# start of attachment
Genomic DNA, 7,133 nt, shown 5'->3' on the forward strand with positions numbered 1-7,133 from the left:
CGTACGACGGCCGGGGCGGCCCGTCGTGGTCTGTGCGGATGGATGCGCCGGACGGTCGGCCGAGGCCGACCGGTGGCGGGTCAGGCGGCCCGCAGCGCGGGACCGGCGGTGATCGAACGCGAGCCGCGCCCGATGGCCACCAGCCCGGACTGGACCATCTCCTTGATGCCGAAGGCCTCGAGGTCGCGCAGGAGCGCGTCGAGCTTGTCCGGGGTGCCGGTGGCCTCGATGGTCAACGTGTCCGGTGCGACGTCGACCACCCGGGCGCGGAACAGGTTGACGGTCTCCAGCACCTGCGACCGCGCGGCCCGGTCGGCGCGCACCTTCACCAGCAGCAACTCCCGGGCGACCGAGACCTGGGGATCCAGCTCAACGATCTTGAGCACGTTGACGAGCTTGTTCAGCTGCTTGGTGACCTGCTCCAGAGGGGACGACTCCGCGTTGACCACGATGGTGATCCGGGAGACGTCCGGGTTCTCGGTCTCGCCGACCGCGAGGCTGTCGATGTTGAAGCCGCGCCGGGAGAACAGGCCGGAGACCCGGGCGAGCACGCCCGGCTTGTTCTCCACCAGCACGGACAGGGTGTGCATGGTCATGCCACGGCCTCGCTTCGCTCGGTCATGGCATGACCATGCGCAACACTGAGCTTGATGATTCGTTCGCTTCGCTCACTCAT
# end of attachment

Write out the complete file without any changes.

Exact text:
Genomic DNA, 7,133 nt, shown 5'->3' on the forward strand with positions numbered 1-7,133 from the left:
CGTACGACGGCCGGGGCGGCCCGTCGTGGTCTGTGCGGATGGATGCGCCGGACGGTCGGCCGAGGCCGACCGGTGGCGGGTCAGGCGGCCCGCAGCGCGGGACCGGCGGTGATCGAACGCGAGCCGCGCCCGATGGCCACCAGCCCGGACTGGACCATCTCCTTGATGCCGAAGGCCTCGAGGTCGCGCAGGAGCGCGTCGAGCTTGTCCGGGGTGCCGGTGGCCTCGATGGTCAACGTGTCCGGTGCGACGTCGACCACCCGGGCGCGGAACAGGTTGACGGTCTCCAGCACCTGCGACCGCGCGGCCCGGTCGGCGCGCACCTTCACCAGCAGCAACTCCCGGGCGACCGAGACCTGGGGATCCAGCTCAACGATCTTGAGCACGTTGACGAGCTTGTTCAGCTGCTTGGTGACCTGCTCCAGAGGGGACGACTCCGCGTTGACCACGATGGTGATCCGGGAGACGTCCGGGTTCTCGGTCTCGCCGACCGCGAGGCTGTCGATGTTGAAGCCGCGCCGGGAGAACAGGCCGGAGACCCGGGCGAGCACGCCCGGCTTGTTCTCCACCAGCACGGACAGGGTGTGCATGGTCATGCCACGGCCTCGCTTCGCTCGGTCATGGCATGACCATGCGCAACACTGAGCTTGATGATTCGTTCGCTTCGCTCACTCAT